And while the summer blazes were the biggest in living memory, they are far from the country’s only pressing environmental problem. Also this August, the northern Black Sea region experienced the worst flooding on record, in which 81 people died.

The biggest drought in a decade has left major cities with severely depleted water reserves and decimated this year’s wheat, barley and lentil crops; huge dam projects that have drowned traditional life in the majority Kurdish south-east have contributed to the drought problem rather than solved it.

A woman takes a picture of the 12,000-years ancient city of Hasankeyf, on the banks of the Tigris, that has been swallowed by a controversial dam project.

Large natural lakes have dried up, killing fish and birds, and rising temperatures in Istanbul’s Sea of Marmara left marine life suffocating under layers of “sea snot” released by out-of-control growth of phytoplankton.

Europe’s plastic waste, sent to Turkey for recycling, has ended up illegally dumped, burned or thrown in the ocean, while the land has been scarred and polluted by the booming gold, mineral and lignite – low-quality coal – mining industries.

“Turkish governments dating back to the 1970s have made national energy security and independence a primary goal as Turkey doesn’t have its own gas and black coal resources,” said Deniz Gumusel, an environmental engineer and climate policy expert, who is camped out at a mining protest site not far from Marmaris.

“There is no alternative in strategy other than relying on lignite for another 25 years, which exacerbates all of the problems. The fires and floods were interpreted as part of corruption issues and poor urbanisation policies in the country. [When it comes to climate change] there is still a lot that environmentalists must do to help society connect the dots,” she said.

In a speech at the UN last month, Erdogan made a surprise announcement that the country would finally ratify the Paris agreement on limiting global heating.

Despite being the globe’s 16th biggest carbon emitter and a member of the G20, Turkey has dragged its feet on implementing the 2015 international treaty over disagreements on whether it qualified for financial and technical support from wealthier nations.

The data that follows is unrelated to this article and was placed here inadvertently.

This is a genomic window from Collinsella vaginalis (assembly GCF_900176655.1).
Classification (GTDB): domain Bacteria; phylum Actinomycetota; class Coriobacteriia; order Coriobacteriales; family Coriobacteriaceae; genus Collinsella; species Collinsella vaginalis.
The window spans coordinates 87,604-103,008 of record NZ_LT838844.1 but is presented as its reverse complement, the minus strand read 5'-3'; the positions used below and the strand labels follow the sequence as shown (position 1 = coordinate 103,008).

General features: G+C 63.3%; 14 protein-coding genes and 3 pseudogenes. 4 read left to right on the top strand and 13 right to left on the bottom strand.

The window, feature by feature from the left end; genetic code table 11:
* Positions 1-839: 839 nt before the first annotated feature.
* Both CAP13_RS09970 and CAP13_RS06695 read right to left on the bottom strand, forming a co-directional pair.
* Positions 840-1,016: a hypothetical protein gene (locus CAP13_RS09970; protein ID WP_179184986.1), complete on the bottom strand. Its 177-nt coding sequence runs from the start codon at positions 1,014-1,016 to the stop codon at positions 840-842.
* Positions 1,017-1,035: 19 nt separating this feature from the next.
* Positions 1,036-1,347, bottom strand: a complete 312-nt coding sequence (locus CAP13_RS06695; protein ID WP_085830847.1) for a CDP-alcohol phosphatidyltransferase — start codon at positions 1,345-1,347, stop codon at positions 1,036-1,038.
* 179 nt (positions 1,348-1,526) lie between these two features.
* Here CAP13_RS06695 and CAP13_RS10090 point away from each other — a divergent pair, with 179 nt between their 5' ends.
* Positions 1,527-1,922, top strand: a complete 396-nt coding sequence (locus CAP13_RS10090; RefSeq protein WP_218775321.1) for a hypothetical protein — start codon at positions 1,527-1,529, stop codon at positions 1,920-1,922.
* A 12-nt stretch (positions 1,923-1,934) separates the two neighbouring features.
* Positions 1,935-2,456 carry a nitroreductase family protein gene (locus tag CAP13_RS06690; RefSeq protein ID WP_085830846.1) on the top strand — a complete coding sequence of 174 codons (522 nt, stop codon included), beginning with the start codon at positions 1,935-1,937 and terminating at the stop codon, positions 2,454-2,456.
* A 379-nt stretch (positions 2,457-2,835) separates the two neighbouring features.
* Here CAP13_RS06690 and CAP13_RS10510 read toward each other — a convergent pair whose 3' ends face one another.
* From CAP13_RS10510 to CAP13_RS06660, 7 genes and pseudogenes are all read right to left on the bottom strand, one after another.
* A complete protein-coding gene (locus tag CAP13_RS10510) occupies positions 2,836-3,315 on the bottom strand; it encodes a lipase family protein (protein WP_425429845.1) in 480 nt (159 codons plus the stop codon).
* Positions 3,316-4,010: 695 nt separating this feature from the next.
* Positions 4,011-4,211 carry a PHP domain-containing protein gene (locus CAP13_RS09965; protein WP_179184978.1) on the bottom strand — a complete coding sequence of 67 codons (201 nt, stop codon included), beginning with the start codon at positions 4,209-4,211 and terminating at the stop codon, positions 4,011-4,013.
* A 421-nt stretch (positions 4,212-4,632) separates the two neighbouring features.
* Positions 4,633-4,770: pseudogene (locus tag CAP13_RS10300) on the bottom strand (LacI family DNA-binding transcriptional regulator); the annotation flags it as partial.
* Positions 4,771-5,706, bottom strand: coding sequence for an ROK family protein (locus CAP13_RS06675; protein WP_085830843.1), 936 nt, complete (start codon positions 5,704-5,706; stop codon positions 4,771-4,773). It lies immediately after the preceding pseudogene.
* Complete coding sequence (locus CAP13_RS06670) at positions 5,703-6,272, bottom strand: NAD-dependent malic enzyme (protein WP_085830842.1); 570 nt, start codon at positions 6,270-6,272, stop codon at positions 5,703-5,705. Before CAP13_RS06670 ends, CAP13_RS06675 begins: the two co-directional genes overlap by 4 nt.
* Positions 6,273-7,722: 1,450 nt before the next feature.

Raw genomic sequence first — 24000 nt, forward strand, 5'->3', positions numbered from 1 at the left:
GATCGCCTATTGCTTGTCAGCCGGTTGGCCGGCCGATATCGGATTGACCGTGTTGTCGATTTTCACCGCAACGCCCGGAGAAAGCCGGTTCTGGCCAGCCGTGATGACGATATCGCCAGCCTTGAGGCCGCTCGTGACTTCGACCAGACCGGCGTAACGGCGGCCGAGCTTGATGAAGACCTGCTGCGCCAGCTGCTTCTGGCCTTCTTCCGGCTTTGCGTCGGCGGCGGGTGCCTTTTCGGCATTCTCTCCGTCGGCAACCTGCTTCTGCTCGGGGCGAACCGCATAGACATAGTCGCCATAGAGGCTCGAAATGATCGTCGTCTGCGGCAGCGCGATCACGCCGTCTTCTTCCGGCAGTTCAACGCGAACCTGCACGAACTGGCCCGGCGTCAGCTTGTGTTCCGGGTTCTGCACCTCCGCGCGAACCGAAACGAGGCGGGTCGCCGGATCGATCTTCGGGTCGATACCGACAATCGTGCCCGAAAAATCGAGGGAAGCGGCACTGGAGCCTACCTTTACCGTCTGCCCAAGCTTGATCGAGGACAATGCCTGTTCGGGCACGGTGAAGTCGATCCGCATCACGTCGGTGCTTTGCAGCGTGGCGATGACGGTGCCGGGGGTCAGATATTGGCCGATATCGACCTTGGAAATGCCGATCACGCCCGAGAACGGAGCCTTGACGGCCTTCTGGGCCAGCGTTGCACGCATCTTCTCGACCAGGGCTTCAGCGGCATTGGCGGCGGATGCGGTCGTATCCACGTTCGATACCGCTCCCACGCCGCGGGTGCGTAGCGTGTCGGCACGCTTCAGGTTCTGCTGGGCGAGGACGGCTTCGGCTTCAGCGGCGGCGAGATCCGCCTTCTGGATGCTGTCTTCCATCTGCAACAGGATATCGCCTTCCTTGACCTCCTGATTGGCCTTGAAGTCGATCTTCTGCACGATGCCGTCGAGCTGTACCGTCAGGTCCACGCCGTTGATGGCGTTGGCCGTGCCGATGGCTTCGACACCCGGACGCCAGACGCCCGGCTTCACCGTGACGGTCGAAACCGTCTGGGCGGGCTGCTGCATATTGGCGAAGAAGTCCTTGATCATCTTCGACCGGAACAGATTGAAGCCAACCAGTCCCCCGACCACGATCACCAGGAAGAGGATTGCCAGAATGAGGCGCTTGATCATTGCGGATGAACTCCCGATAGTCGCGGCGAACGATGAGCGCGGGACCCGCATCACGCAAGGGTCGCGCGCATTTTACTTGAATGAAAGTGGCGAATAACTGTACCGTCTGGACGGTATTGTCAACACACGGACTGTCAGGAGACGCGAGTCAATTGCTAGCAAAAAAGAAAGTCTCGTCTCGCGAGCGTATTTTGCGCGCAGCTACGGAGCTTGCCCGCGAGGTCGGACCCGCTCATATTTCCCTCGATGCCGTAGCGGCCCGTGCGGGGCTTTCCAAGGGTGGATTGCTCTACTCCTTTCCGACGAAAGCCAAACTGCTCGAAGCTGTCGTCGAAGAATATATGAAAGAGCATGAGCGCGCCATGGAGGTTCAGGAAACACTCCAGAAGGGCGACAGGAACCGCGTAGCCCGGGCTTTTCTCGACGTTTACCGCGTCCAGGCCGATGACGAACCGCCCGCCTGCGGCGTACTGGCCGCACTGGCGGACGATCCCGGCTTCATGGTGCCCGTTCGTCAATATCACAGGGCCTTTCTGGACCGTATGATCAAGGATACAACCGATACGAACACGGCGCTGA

The only other countries yet to join are Iran, Iraq, Libya, Yemen and Eritrea. It emerged that the Turkish parliament took the final legal step earlier this month after Ankara was offered financial guarantees from several European countries and two development banks.

Details on the deal have not yet been published, but environmentalists believe Turkey has probably been extended a large credit line, as was the case with a similar initiative managed by the World Bank for a climate crisis strategy and action plan in 2009. Much of the $2.4bn (GBP1.7bn) was used to build hydropower plants in the Black Sea region, which have destroyed river systems and were blamed for exacerbating this year’s flooding.

Muhammet Sahin, 50, points to areas of fire damage outside his cafe and restaurant in the village of Osmaniye.

A small green movement has existed in Turkey for many years, and the 2013 Gezi park protest movement was sparked by plans to redevelop one of Istanbul’s green spaces. But even after a summer of destruction, environmental issues remain low on the political agenda. Turkey’s small Green Left party was joined by a new Green party in 2020.

“We had no rain since March, so of course the fires were related to climate change,” said Mehmet Halil, a resident of Ormaniye who helped organise efforts to house displaced people during the fires. “Marmaris relies on tourists, they come and go, they don’t have to care … But this is our land. We will protect it.”